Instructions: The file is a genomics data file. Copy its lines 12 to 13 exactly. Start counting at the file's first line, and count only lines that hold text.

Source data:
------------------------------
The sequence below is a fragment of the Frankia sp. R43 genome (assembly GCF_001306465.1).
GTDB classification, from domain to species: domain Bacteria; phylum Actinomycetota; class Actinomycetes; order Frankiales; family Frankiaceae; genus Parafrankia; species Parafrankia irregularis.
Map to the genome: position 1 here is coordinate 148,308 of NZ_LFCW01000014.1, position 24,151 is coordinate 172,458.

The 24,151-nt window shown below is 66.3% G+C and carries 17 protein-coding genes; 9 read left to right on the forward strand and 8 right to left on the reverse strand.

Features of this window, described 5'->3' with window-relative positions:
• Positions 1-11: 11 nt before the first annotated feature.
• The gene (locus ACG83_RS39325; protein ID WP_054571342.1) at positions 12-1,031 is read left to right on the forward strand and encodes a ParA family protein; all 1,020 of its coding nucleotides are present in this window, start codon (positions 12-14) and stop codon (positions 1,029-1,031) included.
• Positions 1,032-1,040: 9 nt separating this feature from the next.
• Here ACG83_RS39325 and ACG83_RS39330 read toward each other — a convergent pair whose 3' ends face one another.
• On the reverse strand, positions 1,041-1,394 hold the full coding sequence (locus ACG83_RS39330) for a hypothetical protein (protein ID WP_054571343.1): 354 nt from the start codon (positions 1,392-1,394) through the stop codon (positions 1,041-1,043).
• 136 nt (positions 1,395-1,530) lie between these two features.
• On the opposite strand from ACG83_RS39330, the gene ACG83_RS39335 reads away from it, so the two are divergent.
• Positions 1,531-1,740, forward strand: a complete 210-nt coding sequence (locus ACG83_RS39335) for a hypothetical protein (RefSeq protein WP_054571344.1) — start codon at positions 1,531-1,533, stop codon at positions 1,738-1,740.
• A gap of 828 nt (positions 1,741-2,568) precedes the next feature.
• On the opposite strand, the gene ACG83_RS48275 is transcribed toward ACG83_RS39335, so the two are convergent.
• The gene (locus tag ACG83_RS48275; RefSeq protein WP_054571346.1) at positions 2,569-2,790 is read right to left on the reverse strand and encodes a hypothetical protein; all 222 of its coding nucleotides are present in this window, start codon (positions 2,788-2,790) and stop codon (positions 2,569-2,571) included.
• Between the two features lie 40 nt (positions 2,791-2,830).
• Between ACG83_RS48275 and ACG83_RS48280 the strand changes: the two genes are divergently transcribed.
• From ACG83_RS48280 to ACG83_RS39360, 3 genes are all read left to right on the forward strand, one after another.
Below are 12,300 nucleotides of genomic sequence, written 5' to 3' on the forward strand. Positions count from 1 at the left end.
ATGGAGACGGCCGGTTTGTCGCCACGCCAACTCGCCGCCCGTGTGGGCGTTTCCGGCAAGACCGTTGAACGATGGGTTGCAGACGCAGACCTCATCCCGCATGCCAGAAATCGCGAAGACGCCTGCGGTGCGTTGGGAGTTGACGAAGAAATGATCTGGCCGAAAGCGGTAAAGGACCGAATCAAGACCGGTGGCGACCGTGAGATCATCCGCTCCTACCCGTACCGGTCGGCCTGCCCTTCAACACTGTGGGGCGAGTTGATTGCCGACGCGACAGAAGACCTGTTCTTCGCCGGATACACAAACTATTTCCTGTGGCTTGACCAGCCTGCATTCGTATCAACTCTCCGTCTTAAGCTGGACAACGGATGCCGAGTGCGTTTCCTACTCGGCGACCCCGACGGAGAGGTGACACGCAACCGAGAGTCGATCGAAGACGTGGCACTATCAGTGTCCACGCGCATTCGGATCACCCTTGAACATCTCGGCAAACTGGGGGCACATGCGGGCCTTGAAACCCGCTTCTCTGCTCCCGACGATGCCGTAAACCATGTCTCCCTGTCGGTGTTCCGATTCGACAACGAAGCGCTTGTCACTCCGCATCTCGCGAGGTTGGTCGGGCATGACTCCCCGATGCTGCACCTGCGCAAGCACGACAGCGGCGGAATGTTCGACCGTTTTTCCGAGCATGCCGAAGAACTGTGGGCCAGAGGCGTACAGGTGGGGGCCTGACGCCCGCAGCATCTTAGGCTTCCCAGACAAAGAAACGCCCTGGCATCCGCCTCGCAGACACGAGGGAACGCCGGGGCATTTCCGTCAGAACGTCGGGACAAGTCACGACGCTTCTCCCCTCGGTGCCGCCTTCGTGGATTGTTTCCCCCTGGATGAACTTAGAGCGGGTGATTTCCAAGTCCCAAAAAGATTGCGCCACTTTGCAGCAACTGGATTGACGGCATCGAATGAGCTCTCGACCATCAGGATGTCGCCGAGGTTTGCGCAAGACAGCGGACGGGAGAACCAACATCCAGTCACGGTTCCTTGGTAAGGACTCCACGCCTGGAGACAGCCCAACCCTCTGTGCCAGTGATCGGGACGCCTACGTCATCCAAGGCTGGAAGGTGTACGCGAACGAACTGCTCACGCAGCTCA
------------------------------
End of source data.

• On the opposite strand from ACG83_RS39330, the gene ACG83_RS39335 reads away from it, so the two are divergent.
• Positions 1,531-1,740, forward strand: a complete 210-nt coding sequence (locus ACG83_RS39335) for a hypothetical protein (RefSeq protein WP_054571344.1) — start codon at positions 1,531-1,533, stop codon at positions 1,738-1,740.